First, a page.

Franchises Look To Visa Program To Lock in Foreign Investors
Franchises Look To Visa Program To Lock in Foreign Investors

1851 Project: News of the Moment

Franchises Look To Visa Program To Lock in Foreign Investors

The Wall Street Journal reports on the increasingly popular EB-5 program, which allows foreign investors to obtain permanent residency by investing in U.S. business. 

As franchises struggle to find.....

1851 Project: News of the Moment
Franchises Look To Visa Program To Lock in Foreign Investors
The Wall Street Journal reports on the increasingly popular EB-5 program, which allows foreign investors to obtain permanent residency by investing in U.S. business. 
As franchises struggle to find buyers who can secure financing, a handful are turning to a group of budding owners with cash in hand: wealthy immigrants looking for a green card.
Chains such as YoBlendz, Elements Therapeutic Massage and Battery Giant have begun pitching themselves to well-heeled foreign buyers using so-called EB-5 visas as a selling point. The federal program, launched in 1990, gives foreign nationals the chance to obtain permanent residency by investing a minimum of $500,000 in a U.S. business.
The catch: The investment must create at least 10 new jobs within two years, or the foreign investor is sent back home.
Despite the risk, franchisers see it as a chance to lure buyers who are set up to seal a deal quickly. And for foreign applicants who lack the entrepreneurial chops to launch a venture from scratch, franchises offer a ready-made business model with a proven record, says Stephen Caldeira, president of the International Franchise Association, a franchising trade group.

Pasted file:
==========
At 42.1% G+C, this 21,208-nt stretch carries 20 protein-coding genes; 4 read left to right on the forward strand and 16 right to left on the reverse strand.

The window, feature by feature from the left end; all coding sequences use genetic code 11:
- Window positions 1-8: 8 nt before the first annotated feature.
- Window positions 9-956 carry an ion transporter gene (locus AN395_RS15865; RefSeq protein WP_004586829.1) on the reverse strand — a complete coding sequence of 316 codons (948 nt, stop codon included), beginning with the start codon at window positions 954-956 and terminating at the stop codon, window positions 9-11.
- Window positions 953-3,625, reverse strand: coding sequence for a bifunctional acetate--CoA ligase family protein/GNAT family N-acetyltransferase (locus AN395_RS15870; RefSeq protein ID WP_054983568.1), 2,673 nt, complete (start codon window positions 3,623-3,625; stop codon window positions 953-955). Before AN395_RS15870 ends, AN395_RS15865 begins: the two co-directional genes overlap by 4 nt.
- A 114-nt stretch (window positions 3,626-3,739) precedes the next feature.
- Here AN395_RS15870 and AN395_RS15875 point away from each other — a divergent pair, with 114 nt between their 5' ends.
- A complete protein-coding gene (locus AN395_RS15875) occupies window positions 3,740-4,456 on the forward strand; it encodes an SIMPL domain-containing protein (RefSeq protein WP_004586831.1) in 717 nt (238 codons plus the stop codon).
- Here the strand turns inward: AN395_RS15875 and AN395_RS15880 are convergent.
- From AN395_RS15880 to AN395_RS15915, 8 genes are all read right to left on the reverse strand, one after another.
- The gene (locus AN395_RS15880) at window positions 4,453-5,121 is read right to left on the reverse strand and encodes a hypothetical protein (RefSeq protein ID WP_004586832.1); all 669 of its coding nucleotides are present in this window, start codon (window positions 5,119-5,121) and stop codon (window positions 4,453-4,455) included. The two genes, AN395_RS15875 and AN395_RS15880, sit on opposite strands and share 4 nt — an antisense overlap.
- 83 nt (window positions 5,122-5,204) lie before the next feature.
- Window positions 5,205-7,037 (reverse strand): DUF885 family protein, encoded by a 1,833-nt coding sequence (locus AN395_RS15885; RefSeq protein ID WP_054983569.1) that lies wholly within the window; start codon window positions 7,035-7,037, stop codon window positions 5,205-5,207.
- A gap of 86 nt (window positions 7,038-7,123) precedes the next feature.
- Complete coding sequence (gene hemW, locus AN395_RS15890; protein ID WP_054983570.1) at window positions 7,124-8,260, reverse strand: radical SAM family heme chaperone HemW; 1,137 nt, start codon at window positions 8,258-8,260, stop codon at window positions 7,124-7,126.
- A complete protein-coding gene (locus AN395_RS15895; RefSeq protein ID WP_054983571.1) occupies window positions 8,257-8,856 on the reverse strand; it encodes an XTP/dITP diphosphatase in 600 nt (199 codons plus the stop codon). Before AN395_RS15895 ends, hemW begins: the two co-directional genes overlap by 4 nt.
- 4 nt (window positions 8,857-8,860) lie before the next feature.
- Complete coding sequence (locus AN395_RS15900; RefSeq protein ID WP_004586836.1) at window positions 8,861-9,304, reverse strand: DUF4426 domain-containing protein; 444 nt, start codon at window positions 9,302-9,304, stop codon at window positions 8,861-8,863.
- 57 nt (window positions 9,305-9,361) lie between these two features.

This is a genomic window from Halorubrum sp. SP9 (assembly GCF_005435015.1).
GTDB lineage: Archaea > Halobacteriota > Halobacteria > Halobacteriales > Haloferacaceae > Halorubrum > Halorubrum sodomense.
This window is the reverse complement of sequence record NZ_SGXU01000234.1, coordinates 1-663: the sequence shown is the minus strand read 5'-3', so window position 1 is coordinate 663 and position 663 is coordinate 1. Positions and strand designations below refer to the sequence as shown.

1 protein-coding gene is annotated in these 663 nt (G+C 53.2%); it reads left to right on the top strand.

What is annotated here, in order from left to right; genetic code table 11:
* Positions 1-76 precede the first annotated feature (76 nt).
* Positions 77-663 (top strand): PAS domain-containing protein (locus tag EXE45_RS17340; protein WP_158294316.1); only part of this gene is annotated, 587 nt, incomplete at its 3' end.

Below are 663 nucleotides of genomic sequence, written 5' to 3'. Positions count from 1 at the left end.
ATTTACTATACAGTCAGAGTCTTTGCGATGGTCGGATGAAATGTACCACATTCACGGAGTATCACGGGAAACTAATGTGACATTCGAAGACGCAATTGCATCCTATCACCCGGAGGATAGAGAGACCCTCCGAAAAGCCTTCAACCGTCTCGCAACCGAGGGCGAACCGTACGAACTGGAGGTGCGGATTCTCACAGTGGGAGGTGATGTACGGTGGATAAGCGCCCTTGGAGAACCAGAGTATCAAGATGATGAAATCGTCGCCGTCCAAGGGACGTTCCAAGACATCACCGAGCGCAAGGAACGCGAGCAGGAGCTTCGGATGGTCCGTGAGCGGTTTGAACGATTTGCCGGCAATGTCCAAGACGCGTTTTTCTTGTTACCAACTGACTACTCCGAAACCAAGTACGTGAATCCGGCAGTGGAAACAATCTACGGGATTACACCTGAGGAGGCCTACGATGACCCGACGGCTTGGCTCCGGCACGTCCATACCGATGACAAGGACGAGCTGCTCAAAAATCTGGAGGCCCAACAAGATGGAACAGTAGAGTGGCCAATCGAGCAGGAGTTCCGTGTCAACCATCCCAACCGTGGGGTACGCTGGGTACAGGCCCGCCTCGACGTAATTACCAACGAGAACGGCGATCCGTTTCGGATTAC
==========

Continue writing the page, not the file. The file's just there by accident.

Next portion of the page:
“We’re seeing growing demand from franchisers for well-capitalized investors, and EB-5 applicants see franchising as a safer bet, in terms of an investment,” Mr. Caldeira says.
Last year, 6,343 foreign nationals applied to the EB-5 program, up from 6,040 in 2012, and just 470 in 2006, according to the latest data from U.S. Citizenship and Immigration Services. The agency estimates that as of September 2013, the program has raised more than $8.6 billion and has created some 57,300 jobs.
Interest in the program has skyrocketed since the financial crisis, as traditional forms of financing dried up, immigration lawyers say. Several big companies have tapped the once-dormant program to fund huge projects through hundreds of foreign investors, including Marriott International Inc., Sony Pictures Entertainment, and the developers of the Barclays Center, home of the National Basketball Association’s Brooklyn Nets.
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http://online.wsj.com/news/articles/SB10001424052702303465004579324104108839042?KEYWORDS=franchises&mg=reno64-wsj&url=http%3A%2F%2Fonline.wsj.com%2Farticle%2FSB10001424052702303465004579324104108839042.html%3FKEYWORDS%3Dfranchises

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